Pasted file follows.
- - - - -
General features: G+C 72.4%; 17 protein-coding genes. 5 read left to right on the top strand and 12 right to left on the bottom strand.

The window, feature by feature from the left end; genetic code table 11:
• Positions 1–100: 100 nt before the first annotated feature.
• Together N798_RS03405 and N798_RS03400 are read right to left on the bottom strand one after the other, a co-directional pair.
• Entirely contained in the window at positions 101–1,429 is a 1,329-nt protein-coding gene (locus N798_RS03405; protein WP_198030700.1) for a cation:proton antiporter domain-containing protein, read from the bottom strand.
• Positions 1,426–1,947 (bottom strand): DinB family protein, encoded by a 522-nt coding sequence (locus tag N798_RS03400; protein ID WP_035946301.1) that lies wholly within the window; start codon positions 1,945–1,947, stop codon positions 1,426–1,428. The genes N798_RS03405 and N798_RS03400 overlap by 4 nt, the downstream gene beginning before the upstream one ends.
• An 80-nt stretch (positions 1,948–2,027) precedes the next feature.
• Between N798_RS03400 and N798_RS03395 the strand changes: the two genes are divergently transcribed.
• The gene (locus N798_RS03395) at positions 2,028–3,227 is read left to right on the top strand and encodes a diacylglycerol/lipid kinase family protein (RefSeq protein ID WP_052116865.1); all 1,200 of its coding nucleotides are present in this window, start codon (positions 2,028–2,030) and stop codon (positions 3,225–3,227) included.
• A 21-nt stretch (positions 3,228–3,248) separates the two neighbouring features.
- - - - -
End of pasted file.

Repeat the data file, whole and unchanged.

General features: G+C 72.4%; 17 protein-coding genes. 5 read left to right on the top strand and 12 right to left on the bottom strand.

The window, feature by feature from the left end; genetic code table 11:
• Positions 1–100: 100 nt before the first annotated feature.
• Together N798_RS03405 and N798_RS03400 are read right to left on the bottom strand one after the other, a co-directional pair.
• Entirely contained in the window at positions 101–1,429 is a 1,329-nt protein-coding gene (locus N798_RS03405; protein WP_198030700.1) for a cation:proton antiporter domain-containing protein, read from the bottom strand.
• Positions 1,426–1,947 (bottom strand): DinB family protein, encoded by a 522-nt coding sequence (locus tag N798_RS03400; protein ID WP_035946301.1) that lies wholly within the window; start codon positions 1,945–1,947, stop codon positions 1,426–1,428. The genes N798_RS03405 and N798_RS03400 overlap by 4 nt, the downstream gene beginning before the upstream one ends.
• An 80-nt stretch (positions 1,948–2,027) precedes the next feature.
• Between N798_RS03400 and N798_RS03395 the strand changes: the two genes are divergently transcribed.
• The gene (locus N798_RS03395) at positions 2,028–3,227 is read left to right on the top strand and encodes a diacylglycerol/lipid kinase family protein (RefSeq protein ID WP_052116865.1); all 1,200 of its coding nucleotides are present in this window, start codon (positions 2,028–2,030) and stop codon (positions 3,225–3,227) included.
• A 21-nt stretch (positions 3,228–3,248) separates the two neighbouring features.